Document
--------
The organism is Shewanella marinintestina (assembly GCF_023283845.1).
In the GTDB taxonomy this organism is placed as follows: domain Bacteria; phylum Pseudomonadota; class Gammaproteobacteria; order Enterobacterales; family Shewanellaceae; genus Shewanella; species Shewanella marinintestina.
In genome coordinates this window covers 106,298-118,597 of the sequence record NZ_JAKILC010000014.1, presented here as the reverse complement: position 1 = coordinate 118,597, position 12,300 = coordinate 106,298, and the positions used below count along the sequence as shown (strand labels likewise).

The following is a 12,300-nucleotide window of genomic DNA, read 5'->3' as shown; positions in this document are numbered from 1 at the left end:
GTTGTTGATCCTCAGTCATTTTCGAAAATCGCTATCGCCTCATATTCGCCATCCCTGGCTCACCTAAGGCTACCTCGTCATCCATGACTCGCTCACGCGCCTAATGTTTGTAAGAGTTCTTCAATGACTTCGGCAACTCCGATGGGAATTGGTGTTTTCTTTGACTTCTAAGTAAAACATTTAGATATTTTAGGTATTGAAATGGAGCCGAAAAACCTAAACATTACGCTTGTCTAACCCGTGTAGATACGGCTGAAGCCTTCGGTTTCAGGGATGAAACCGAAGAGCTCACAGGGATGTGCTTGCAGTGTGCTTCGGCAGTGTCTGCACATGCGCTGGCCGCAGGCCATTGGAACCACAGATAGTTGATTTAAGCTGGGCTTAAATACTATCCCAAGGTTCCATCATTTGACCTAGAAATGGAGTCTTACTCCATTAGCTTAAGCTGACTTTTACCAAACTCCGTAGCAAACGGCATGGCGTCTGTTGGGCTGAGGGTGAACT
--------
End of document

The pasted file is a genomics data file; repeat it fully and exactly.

The organism is Shewanella marinintestina (assembly GCF_023283845.1).
In the GTDB taxonomy this organism is placed as follows: domain Bacteria; phylum Pseudomonadota; class Gammaproteobacteria; order Enterobacterales; family Shewanellaceae; genus Shewanella; species Shewanella marinintestina.
In genome coordinates this window covers 106,298-118,597 of the sequence record NZ_JAKILC010000014.1, presented here as the reverse complement: position 1 = coordinate 118,597, position 12,300 = coordinate 106,298, and the positions used below count along the sequence as shown (strand labels likewise).

The following is a 12,300-nucleotide window of genomic DNA, read 5'->3' as shown; positions in this document are numbered from 1 at the left end:
GTTGTTGATCCTCAGTCATTTTCGAAAATCGCTATCGCCTCATATTCGCCATCCCTGGCTCACCTAAGGCTACCTCGTCATCCATGACTCGCTCACGCGCCTAATGTTTGTAAGAGTTCTTCAATGACTTCGGCAACTCCGATGGGAATTGGTGTTTTCTTTGACTTCTAAGTAAAACATTTAGATATTTTAGGTATTGAAATGGAGCCGAAAAACCTAAACATTACGCTTGTCTAACCCGTGTAGATACGGCTGAAGCCTTCGGTTTCAGGGATGAAACCGAAGAGCTCACAGGGATGTGCTTGCAGTGTGCTTCGGCAGTGTCTGCACATGCGCTGGCCGCAGGCCATTGGAACCACAGATAGTTGATTTAAGCTGGGCTTAAATACTATCCCAAGGTTCCATCATTTGACCTAGAAATGGAGTCTTACTCCATTAGCTTAAGCTGACTTTTACCAAACTCCGTAGCAAACGGCATGGCGTCTGTTGGGCTGAGGGTGAACT